Caleb Larson is a defense writer based in Europe. He holds a Master of Public Policy and covers U.S. and Russian security, European defense issues, and German politics and culture.

Written By

Caleb Larson, a defense journalist based in Europe and holds a Master of Public Policy degree from the Willy Brandt School of Public Policy. He lives in Berlin and writes on U.S. and Russian foreign and defense policy, German politics and culture.

5 Comments

5 Comments

  1. Dan Mullock

    January 21, 2021 at 9:02 am

    We only need the B21 if we need a penetrating strategic bomber, which was of dubious value 50 years ago. No US bomber has flown a truly strategic mission since WW2. The B-1s are ageing out because they were used in a no threat environment during the Afghan/Iraq conflicts way too much. Not a single one of those missions was strategic. And a penetrating bomber that needs a fighter escort is not really a penetrating bomber, is it? Like large aircraft carriers, the strategic bomber is the few, large, and expensive and requires a permanent expensive support infrastructure. The future, which is here even now, is the many, smart, small, unmanned, precision guided munitions. Think loyal wingman carrying long range PGM’s. The USAF, like the USN, likes its white elephant large, expensive assets. This needs to end.

    • Iain

      January 21, 2021 at 6:43 pm

      Biden will cancel anything that could be seen as a threat to China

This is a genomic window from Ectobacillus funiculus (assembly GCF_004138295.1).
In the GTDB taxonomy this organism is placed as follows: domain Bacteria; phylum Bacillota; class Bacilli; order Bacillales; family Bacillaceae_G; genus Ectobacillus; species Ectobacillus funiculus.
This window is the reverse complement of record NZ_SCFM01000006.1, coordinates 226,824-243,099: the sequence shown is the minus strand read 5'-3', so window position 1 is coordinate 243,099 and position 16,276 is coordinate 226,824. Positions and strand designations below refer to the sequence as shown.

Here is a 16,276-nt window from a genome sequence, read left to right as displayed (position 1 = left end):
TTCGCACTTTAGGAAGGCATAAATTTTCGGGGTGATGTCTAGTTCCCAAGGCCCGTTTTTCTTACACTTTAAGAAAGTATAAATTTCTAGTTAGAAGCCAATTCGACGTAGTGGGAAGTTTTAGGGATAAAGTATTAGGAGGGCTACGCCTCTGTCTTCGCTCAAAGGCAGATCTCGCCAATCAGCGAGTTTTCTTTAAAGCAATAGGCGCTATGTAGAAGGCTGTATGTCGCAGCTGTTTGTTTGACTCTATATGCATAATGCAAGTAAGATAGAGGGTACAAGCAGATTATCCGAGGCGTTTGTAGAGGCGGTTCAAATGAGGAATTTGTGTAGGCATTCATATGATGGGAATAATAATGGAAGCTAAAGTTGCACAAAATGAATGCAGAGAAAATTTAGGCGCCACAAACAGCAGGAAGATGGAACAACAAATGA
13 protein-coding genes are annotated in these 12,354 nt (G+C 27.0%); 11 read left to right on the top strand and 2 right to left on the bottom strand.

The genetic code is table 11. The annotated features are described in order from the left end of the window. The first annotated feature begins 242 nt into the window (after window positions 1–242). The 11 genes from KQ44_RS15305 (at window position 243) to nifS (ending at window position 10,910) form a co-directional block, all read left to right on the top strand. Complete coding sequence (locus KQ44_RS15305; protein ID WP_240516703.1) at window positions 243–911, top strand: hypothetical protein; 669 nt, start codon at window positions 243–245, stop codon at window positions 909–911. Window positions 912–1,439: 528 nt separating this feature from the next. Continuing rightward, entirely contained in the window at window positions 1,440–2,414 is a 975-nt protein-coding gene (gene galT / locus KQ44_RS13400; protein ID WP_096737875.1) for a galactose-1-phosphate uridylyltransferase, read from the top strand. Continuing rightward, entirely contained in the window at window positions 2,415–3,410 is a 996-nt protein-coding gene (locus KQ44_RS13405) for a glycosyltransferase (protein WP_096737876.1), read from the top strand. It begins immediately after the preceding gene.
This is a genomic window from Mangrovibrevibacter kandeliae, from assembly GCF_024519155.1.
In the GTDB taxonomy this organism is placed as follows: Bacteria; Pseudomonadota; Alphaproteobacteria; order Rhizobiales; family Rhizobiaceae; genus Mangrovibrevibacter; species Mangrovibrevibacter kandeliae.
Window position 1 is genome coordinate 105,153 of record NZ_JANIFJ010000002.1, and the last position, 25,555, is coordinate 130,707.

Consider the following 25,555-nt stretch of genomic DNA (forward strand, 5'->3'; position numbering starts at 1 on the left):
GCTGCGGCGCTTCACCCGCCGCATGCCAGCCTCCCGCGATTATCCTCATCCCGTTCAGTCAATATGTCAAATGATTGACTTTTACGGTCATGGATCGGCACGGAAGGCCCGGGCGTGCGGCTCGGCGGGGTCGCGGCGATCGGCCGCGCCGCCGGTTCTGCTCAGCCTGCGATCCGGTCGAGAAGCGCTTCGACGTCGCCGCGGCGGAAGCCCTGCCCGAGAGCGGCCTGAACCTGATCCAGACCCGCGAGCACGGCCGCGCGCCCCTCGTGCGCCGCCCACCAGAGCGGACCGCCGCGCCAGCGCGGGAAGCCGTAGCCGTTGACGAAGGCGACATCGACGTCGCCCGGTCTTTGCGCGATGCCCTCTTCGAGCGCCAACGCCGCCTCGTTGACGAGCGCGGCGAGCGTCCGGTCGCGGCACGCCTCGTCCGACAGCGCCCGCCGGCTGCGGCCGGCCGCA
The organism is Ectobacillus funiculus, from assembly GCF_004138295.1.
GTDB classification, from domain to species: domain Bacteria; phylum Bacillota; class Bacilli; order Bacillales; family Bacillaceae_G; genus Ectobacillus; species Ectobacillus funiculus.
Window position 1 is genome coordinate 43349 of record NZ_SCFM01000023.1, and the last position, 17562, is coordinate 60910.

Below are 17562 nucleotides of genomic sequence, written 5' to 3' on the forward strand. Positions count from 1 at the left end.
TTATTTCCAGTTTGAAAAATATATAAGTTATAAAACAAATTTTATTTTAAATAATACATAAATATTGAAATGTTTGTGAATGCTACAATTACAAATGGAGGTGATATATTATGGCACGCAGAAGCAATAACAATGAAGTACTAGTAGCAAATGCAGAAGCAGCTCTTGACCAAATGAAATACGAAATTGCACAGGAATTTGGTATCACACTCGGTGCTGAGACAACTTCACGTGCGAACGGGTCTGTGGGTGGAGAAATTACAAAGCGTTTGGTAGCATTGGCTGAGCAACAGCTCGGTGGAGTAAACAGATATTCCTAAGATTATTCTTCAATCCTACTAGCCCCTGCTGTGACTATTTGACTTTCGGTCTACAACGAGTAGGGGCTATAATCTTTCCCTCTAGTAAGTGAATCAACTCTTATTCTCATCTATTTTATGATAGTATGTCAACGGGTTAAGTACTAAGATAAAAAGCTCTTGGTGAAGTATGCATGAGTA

2. Buck Fiden

    January 21, 2021 at 1:20 pm

    In the coming age of hypersonic missiles and drones that can be controlled in flight, will there be a need for a manned bomber. The old idea of recall ability if the mission changes.

  3. Oldcolt357

    January 21, 2021 at 8:39 pm

    I suspect the B21 generally won’t actually penetrate enemy air space but instead remain un-detectable loitering close by with guided / hyper-sonic missiles. Kinda like an air-born Ohio class sub.

  4. T. M. Ryan

    January 22, 2021 at 12:58 pm

    You didn’t tell us the per unit acquisition cost and overall cost of the program (acquisition, operation, parts and maintenance). I am guessing it is astronomical. The Germans took a similar approach in WWII, instead of opting for tanks that were mass producible on automobile assembly lines they kept designing bigger, more powerful, and better tanks than we were producing but they were not able to make as many. Maybe the best tanks of the war but too few and too late. We went with the Sherman which was no match for the German models but we made so damn many and they were lighter and faster. I fear that buying a few big ticket top of the line items we will be setting ourselves up to be overwhelmed in the same manner by a determined enemy able to mass produce weapons that may not be up to the standards of ours but they will overwhelm us in the same way. We also run the risk of new technologies that defeat the stealth advantage by using other methods to detect the bomber. That would leave us with a few very expensive, slow, moderate capacity bombers that would need fighter protection all the time. But who knows, this all could be a ruse to get hundreds of billions of dollars to develop black technology that we have reverse engineered from extra terrestrial craft like the one purported to have crashed at Roswell. With the government and the MI complex you never know and you probably won’t ever find out.